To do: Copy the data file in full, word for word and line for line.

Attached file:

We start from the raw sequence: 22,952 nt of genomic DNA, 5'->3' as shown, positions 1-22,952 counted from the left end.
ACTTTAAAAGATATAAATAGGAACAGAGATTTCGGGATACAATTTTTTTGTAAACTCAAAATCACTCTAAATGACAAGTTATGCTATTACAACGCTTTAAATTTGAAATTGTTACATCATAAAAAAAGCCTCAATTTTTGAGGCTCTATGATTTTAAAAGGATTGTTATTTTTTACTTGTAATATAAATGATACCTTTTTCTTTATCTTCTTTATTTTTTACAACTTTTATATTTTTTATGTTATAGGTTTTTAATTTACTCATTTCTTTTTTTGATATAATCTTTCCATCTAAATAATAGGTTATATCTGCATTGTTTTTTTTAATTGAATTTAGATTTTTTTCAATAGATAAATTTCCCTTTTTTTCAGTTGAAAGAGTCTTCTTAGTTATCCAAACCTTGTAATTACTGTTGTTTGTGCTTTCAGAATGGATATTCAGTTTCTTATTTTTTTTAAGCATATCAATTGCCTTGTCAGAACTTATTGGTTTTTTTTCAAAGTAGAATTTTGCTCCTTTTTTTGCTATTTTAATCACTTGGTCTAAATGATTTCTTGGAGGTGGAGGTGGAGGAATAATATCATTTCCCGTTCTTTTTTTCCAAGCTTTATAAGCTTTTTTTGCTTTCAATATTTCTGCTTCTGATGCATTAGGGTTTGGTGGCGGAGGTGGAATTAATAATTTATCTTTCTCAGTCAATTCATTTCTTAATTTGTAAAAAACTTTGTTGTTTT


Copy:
We start from the raw sequence: 22,952 nt of genomic DNA, 5'->3' as shown, positions 1-22,952 counted from the left end.
ACTTTAAAAGATATAAATAGGAACAGAGATTTCGGGATACAATTTTTTTGTAAACTCAAAATCACTCTAAATGACAAGTTATGCTATTACAACGCTTTAAATTTGAAATTGTTACATCATAAAAAAAGCCTCAATTTTTGAGGCTCTATGATTTTAAAAGGATTGTTATTTTTTACTTGTAATATAAATGATACCTTTTTCTTTATCTTCTTTATTTTTTACAACTTTTATATTTTTTATGTTATAGGTTTTTAATTTACTCATTTCTTTTTTTGATATAATCTTTCCATCTAAATAATAGGTTATATCTGCATTGTTTTTTTTAATTGAATTTAGATTTTTTTCAATAGATAAATTTCCCTTTTTTTCAGTTGAAAGAGTCTTCTTAGTTATCCAAACCTTGTAATTACTGTTGTTTGTGCTTTCAGAATGGATATTCAGTTTCTTATTTTTTTTAAGCATATCAATTGCCTTGTCAGAACTTATTGGTTTTTTTTCAAAGTAGAATTTTGCTCCTTTTTTTGCTATTTTAATCACTTGGTCTAAATGATTTCTTGGAGGTGGAGGTGGAGGAATAATATCATTTCCCGTTCTTTTTTTCCAAGCTTTATAAGCTTTTTTTGCTTTCAATATTTCTGCTTCTGATGCATTAGGGTTTGGTGGCGGAGGTGGAATTAATAATTTATCTTTCTCAGTCAATTCATTTCTTAATTTGTAAAAAACTTTGTTGTTTT